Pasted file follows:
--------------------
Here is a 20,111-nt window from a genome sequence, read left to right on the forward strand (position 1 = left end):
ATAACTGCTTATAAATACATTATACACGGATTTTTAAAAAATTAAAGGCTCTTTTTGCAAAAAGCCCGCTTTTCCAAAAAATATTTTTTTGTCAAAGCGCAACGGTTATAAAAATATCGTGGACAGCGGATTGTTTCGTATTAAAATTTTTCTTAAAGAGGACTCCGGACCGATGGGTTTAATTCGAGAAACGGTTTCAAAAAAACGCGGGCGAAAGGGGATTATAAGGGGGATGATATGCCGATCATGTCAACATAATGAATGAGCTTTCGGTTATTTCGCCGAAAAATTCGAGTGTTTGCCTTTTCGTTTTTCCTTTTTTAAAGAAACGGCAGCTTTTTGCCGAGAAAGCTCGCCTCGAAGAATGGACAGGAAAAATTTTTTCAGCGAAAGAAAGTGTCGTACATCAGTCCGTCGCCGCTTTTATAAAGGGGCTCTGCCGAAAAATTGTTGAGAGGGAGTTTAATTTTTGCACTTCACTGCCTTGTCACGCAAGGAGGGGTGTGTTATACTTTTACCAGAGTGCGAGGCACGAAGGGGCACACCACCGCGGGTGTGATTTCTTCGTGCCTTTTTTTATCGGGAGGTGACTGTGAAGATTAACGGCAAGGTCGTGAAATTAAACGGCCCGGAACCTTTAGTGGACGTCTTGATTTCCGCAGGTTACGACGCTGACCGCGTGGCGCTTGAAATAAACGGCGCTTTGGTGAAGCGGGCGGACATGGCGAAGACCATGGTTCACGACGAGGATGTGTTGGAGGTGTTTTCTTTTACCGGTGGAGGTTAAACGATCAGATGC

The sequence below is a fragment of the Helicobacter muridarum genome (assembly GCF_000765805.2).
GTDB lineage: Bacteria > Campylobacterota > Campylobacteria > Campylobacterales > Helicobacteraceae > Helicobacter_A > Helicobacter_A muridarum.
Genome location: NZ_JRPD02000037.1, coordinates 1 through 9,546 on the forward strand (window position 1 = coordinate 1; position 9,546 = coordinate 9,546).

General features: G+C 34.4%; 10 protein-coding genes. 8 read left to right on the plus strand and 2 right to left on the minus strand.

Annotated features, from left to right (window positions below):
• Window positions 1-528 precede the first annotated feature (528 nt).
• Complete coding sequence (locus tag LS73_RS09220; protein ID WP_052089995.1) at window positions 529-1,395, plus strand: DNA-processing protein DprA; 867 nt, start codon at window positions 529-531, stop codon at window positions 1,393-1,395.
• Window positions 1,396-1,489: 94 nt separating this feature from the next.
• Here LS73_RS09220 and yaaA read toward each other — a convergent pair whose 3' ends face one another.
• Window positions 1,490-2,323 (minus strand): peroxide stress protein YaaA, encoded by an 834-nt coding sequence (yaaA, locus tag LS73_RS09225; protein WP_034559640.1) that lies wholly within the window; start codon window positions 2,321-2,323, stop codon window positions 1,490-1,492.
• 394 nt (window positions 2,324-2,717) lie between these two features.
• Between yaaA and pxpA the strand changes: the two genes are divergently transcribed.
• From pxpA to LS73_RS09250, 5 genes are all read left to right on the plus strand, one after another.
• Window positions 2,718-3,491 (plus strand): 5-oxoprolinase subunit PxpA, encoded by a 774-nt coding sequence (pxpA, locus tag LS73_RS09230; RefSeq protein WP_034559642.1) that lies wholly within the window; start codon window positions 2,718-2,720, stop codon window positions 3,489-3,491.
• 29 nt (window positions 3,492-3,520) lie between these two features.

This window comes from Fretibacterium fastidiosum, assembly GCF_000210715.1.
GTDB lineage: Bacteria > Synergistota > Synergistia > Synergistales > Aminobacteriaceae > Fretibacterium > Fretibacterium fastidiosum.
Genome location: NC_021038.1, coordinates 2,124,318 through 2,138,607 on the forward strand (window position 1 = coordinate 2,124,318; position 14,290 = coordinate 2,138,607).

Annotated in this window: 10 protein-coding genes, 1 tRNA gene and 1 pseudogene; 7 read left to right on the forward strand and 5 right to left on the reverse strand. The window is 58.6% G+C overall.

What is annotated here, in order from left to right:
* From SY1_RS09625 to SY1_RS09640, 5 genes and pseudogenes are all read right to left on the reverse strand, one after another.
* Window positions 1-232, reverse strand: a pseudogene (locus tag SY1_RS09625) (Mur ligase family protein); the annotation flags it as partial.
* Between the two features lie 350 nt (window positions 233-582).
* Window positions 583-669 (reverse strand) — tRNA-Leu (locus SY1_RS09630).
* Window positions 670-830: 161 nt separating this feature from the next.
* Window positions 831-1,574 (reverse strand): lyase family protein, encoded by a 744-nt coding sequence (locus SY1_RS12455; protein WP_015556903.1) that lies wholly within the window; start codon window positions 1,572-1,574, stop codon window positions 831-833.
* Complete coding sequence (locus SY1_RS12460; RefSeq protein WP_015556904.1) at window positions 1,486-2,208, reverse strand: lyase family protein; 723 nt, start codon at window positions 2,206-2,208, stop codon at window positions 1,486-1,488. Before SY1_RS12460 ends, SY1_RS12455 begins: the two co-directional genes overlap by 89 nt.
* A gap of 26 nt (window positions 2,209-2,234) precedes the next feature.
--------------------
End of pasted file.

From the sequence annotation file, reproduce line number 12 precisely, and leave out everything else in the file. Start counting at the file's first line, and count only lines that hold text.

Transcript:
• Window positions 1,490-2,323 (minus strand): peroxide stress protein YaaA, encoded by an 834-nt coding sequence (yaaA, locus tag LS73_RS09225; protein WP_034559640.1) that lies wholly within the window; start codon window positions 2,321-2,323, stop codon window positions 1,490-1,492.